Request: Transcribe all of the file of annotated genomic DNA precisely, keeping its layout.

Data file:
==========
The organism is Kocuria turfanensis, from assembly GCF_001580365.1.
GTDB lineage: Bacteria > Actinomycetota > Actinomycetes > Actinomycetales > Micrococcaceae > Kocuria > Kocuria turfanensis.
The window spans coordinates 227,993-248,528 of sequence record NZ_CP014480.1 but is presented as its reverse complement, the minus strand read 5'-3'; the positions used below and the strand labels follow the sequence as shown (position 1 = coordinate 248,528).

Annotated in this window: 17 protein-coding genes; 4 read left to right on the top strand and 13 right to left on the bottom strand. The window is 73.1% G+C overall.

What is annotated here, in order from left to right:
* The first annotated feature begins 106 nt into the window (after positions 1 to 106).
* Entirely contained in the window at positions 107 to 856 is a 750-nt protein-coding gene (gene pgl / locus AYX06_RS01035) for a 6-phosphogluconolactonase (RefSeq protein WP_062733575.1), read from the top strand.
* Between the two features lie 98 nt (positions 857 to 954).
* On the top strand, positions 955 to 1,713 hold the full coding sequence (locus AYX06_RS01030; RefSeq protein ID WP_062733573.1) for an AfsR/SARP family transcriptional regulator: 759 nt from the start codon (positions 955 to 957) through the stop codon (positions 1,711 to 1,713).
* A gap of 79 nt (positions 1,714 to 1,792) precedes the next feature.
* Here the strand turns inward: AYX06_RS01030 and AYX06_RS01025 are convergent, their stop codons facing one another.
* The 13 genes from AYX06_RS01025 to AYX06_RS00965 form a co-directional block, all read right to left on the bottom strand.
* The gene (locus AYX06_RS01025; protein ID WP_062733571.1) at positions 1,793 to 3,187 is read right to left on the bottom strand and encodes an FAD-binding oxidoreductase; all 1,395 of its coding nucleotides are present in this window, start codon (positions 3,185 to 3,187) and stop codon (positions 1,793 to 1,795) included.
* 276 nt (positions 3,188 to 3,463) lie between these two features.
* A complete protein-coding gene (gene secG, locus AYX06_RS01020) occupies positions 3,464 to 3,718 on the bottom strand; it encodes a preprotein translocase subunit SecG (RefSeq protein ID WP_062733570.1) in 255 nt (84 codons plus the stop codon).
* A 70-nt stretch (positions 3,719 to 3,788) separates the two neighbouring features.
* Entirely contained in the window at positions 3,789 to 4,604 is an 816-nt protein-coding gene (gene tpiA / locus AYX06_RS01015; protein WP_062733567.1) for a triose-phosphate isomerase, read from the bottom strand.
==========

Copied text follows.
The organism is Kocuria turfanensis, from assembly GCF_001580365.1.
GTDB lineage: Bacteria > Actinomycetota > Actinomycetes > Actinomycetales > Micrococcaceae > Kocuria > Kocuria turfanensis.
The window spans coordinates 227,993-248,528 of sequence record NZ_CP014480.1 but is presented as its reverse complement, the minus strand read 5'-3'; the positions used below and the strand labels follow the sequence as shown (position 1 = coordinate 248,528).

Annotated in this window: 17 protein-coding genes; 4 read left to right on the top strand and 13 right to left on the bottom strand. The window is 73.1% G+C overall.

What is annotated here, in order from left to right:
* The first annotated feature begins 106 nt into the window (after positions 1 to 106).
* Entirely contained in the window at positions 107 to 856 is a 750-nt protein-coding gene (gene pgl / locus AYX06_RS01035) for a 6-phosphogluconolactonase (RefSeq protein WP_062733575.1), read from the top strand.
* Between the two features lie 98 nt (positions 857 to 954).
* On the top strand, positions 955 to 1,713 hold the full coding sequence (locus AYX06_RS01030; RefSeq protein ID WP_062733573.1) for an AfsR/SARP family transcriptional regulator: 759 nt from the start codon (positions 955 to 957) through the stop codon (positions 1,711 to 1,713).
* A gap of 79 nt (positions 1,714 to 1,792) precedes the next feature.
* Here the strand turns inward: AYX06_RS01030 and AYX06_RS01025 are convergent, their stop codons facing one another.
* The 13 genes from AYX06_RS01025 to AYX06_RS00965 form a co-directional block, all read right to left on the bottom strand.
* The gene (locus AYX06_RS01025; protein ID WP_062733571.1) at positions 1,793 to 3,187 is read right to left on the bottom strand and encodes an FAD-binding oxidoreductase; all 1,395 of its coding nucleotides are present in this window, start codon (positions 3,185 to 3,187) and stop codon (positions 1,793 to 1,795) included.
* 276 nt (positions 3,188 to 3,463) lie between these two features.
* A complete protein-coding gene (gene secG, locus AYX06_RS01020) occupies positions 3,464 to 3,718 on the bottom strand; it encodes a preprotein translocase subunit SecG (RefSeq protein ID WP_062733570.1) in 255 nt (84 codons plus the stop codon).
* A 70-nt stretch (positions 3,719 to 3,788) separates the two neighbouring features.
* Entirely contained in the window at positions 3,789 to 4,604 is an 816-nt protein-coding gene (gene tpiA / locus AYX06_RS01015; protein WP_062733567.1) for a triose-phosphate isomerase, read from the bottom strand.